I wonder if this is where the following rhyme comes from?
My name is Yon Yonson, I come from Wisconsin. I work in a lumber mill there. The people I meet when I walk down the street, they ask me my name and I say: My name is Yon Yonson, I come from Wisconsin…
Anyway, it’s a beautiful old poster advertising what appears to be a rather slapstick play. I wonder if it was any good.
Judging from this theater history book at least one critic (from out east) did not care for Yon Yonson.
Rarely, however, did criticism of Swedish-dialect plays take on such a vitriolic nature as in a review from Buffalo, New York, in early 1891: “Let it be said with sweet softness of speech that Yon Yonson cannot too soon return to the Northwest, whence he came; and if he will immediately lose himself in the chilliest part of his native pine lands he will confer an inestimable benefit on a suffering public. The piece called ‘Yon Yonson,’ which was presented at the Academy last night, is utterly nondescript: farce comedy of the lowest order, queer ‘specialties,’ shrieking melodrama, burlesque, and genuine comedy tread on one another’s heels in this play with bewildering rapidity.”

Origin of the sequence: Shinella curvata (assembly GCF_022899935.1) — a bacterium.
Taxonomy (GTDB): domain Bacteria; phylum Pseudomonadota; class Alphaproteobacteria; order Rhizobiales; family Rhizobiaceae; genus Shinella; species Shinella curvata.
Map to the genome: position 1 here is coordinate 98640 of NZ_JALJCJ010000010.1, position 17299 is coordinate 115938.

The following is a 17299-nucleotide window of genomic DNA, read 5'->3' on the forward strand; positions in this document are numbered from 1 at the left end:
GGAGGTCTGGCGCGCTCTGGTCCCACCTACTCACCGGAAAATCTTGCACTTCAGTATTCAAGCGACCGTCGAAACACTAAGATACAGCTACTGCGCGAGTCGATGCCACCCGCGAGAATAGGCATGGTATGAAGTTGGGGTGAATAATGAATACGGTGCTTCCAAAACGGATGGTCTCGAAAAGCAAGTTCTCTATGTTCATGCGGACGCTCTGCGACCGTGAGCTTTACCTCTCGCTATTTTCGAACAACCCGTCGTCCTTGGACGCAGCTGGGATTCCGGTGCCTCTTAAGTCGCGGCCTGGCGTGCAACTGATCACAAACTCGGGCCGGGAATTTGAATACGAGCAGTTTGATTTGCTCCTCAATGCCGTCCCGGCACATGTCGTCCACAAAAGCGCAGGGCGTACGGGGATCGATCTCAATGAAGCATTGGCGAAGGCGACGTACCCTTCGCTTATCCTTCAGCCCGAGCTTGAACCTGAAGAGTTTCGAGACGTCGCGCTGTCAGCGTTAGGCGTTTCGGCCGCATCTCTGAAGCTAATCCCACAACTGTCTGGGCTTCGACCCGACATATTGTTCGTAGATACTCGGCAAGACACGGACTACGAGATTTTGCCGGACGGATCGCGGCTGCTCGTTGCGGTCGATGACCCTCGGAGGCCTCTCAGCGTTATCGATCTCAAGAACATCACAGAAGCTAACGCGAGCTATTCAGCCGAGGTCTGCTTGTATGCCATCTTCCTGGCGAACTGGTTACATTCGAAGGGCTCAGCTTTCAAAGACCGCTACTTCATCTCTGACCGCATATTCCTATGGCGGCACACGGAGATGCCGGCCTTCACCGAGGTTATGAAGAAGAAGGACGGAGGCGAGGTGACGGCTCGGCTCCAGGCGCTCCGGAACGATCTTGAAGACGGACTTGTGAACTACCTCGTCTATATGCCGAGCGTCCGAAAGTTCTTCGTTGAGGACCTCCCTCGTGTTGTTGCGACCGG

Granted this review is eight years prior to the date of this poster, but judging by this image included in the book I would have to conclude it is in reference to the Yon Yonson play portrayed in this wonderful poster.